The present invention achieves one or more of these objectives by providing a method for removing particulate and organic residue from complex surfaces of large structures such as launch vehicle propellant tanks. More specifically, the method of the present invention generally includes the step of applying an aqueous cleaning solution comprising sodium silicate, sodium tetrafluoroborate, and sodium molybdate to the aluminum alloy inner wall surfaces of large structures, such as launch vehicle propellant tanks, to displace and disperse aluminum particles and other particulate and organic residue that may adhere to such surfaces. Utilization of this particular aqueous cleaning solution results in a substantially particulate and residue free inner wall surface. In one embodiment, the method of the present invention includes the steps of applying the aqueous cleaning solution to the aluminum alloy inner wall surface of a launch vehicle propellant tank to remove contaminants by displacement and rinsing the inner wall surface with water to further remove the used cleaning solution with suspended contaminants. For purposes of further enhancing the cleaning process, the method of the present invention may include, prior to the step of applying the aqueous cleaning solution, the step of applying the water to the inner wall surface of the tank to wash the inner wall surface. This step of applying the water wets the inner wall surface, removes gross contaminants such as aluminum particles, and inhibits drying of the cleaning solution during the subsequent applying the aqueous cleaning solution step. In order to enhance the cleaning process, the method may further comprise the step of selecting water to be used in the applying water step having a purity better than the desired cleanliness of the surfaces to be cleaned. Such purity may be achieved by a variety of methods such as filtration or deionization.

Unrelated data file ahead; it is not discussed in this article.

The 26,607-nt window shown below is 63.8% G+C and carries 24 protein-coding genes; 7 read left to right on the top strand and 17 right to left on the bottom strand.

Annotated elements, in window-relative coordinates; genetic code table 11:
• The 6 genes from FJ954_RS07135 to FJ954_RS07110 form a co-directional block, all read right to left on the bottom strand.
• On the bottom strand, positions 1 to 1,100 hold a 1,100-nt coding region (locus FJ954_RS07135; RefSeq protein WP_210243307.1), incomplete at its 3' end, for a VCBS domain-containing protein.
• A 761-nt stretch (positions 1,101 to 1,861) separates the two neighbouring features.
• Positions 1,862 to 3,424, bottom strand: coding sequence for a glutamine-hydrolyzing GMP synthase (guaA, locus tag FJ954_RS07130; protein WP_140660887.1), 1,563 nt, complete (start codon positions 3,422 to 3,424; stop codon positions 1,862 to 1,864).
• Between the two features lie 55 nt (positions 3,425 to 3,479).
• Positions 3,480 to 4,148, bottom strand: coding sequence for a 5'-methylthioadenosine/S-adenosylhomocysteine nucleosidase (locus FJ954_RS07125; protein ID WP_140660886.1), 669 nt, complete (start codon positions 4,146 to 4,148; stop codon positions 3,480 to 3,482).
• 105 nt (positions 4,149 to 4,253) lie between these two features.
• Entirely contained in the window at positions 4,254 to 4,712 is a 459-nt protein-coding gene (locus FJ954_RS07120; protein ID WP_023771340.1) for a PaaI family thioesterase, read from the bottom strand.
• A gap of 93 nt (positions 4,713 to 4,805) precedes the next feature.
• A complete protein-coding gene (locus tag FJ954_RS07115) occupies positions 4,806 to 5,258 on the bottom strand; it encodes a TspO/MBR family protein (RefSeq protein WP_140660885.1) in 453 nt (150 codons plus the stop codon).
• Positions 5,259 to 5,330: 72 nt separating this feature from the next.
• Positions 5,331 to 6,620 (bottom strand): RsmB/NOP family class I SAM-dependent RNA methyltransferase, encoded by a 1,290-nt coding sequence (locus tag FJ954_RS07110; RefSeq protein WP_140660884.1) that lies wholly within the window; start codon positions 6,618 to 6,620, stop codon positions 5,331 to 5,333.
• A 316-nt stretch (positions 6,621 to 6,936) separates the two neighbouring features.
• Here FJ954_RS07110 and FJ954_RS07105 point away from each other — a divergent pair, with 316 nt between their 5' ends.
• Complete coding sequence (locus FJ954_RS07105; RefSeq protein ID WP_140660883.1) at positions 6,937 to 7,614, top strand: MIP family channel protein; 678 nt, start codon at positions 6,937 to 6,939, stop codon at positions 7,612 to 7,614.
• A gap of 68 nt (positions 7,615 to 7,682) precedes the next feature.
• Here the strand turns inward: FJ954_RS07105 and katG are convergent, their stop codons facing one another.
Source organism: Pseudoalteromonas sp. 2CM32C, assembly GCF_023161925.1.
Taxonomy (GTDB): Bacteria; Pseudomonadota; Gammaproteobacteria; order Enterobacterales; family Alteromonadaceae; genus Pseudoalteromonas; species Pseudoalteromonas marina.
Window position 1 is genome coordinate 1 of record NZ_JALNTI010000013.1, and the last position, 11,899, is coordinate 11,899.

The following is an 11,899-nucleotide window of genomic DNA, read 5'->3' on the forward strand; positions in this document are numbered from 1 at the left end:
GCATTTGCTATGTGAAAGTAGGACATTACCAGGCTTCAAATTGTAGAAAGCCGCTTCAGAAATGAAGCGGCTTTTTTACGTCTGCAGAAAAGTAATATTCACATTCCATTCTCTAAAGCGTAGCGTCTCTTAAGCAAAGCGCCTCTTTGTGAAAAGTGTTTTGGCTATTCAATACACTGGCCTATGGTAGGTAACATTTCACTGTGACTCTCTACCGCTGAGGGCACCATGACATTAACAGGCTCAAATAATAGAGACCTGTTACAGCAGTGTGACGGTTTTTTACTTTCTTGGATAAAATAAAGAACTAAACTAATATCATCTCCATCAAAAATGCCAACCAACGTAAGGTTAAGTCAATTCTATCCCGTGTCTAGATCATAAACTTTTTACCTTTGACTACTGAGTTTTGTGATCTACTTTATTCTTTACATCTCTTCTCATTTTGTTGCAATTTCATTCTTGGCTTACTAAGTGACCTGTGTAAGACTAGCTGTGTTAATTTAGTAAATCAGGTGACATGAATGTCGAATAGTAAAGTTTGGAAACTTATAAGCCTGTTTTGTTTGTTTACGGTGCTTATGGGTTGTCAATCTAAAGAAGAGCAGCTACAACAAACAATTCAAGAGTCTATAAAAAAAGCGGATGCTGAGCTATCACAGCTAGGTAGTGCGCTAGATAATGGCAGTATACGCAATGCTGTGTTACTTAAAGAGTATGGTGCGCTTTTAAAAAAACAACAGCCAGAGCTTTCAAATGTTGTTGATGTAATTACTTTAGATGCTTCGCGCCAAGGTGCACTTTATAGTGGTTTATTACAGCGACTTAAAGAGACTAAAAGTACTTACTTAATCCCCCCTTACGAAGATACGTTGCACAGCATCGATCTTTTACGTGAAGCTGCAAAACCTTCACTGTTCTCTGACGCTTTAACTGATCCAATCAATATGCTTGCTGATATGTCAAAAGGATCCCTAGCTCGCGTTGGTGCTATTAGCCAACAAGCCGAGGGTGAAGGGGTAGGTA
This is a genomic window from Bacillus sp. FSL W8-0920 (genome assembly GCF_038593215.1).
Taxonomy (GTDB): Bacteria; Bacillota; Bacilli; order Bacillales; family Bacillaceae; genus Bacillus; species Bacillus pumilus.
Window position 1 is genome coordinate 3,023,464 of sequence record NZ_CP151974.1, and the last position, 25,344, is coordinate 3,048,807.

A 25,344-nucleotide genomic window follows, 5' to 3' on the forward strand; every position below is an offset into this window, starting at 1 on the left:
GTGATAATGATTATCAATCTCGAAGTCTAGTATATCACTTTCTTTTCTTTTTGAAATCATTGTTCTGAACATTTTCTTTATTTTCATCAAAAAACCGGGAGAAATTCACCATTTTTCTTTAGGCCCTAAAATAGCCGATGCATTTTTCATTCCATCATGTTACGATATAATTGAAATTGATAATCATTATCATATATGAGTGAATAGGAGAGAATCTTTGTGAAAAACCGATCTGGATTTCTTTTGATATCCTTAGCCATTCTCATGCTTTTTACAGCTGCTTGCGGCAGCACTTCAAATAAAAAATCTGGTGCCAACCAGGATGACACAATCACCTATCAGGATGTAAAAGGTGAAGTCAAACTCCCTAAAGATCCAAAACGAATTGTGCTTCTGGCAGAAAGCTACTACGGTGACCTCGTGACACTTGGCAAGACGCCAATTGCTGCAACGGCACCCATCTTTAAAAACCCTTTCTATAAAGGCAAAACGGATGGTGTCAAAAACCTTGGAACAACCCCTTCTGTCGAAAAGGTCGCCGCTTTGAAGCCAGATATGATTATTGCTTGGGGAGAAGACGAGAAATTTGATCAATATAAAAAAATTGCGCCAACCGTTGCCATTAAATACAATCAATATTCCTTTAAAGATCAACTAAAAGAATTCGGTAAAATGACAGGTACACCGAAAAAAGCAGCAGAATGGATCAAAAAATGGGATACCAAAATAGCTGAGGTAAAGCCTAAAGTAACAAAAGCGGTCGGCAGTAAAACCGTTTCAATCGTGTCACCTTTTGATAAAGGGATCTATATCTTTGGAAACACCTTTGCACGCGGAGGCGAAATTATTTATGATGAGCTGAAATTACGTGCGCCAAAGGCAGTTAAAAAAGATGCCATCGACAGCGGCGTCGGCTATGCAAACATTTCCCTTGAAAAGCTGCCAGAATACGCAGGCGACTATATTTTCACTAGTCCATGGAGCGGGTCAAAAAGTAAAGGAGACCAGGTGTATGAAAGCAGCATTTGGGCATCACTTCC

In another embodiment, the method of the present invention includes the steps of applying an aqueous cleaning solution comprising sodium silicate, sodium tetrafluoroborate, and sodium molybdate to an aluminum-containing inner wall surface of a tank to wet, loosen, and then displace contaminants, rinsing the inner wall surface with the water to further remove the used cleaning solution with suspended contaminants, and testing the resulting effluent cleaning solution for an indication of hydrocarbon contaminants and testing the resulting effluent rinse water for particulate contaminants, and residual cleaning solution to determine the efficacy of the cleaning process. In one embodiment, the step of testing is conducted after the step of applying the aqueous cleaning solution to determine whether the level of hydrocarbon contaminants in the effluent cleaning solution is excessive (e.g., above a first acceptable level of hydrocarbon contaminants). In another embodiment, the step of testing is conducted after the step of rinsing the inner wall surface with the water to determine whether the level of particulate contaminants and residual cleaning solution in the effluent rinsing solution is excessive (e.g., above a first acceptable level of particulate contaminants and above a first acceptable level of residual cleaning solution). In the event these testing steps indicate the presence of contaminants and/or residual cleaning solution above acceptable levels, then the method of the present invention contemplates repeating the applying and/or rinsing steps.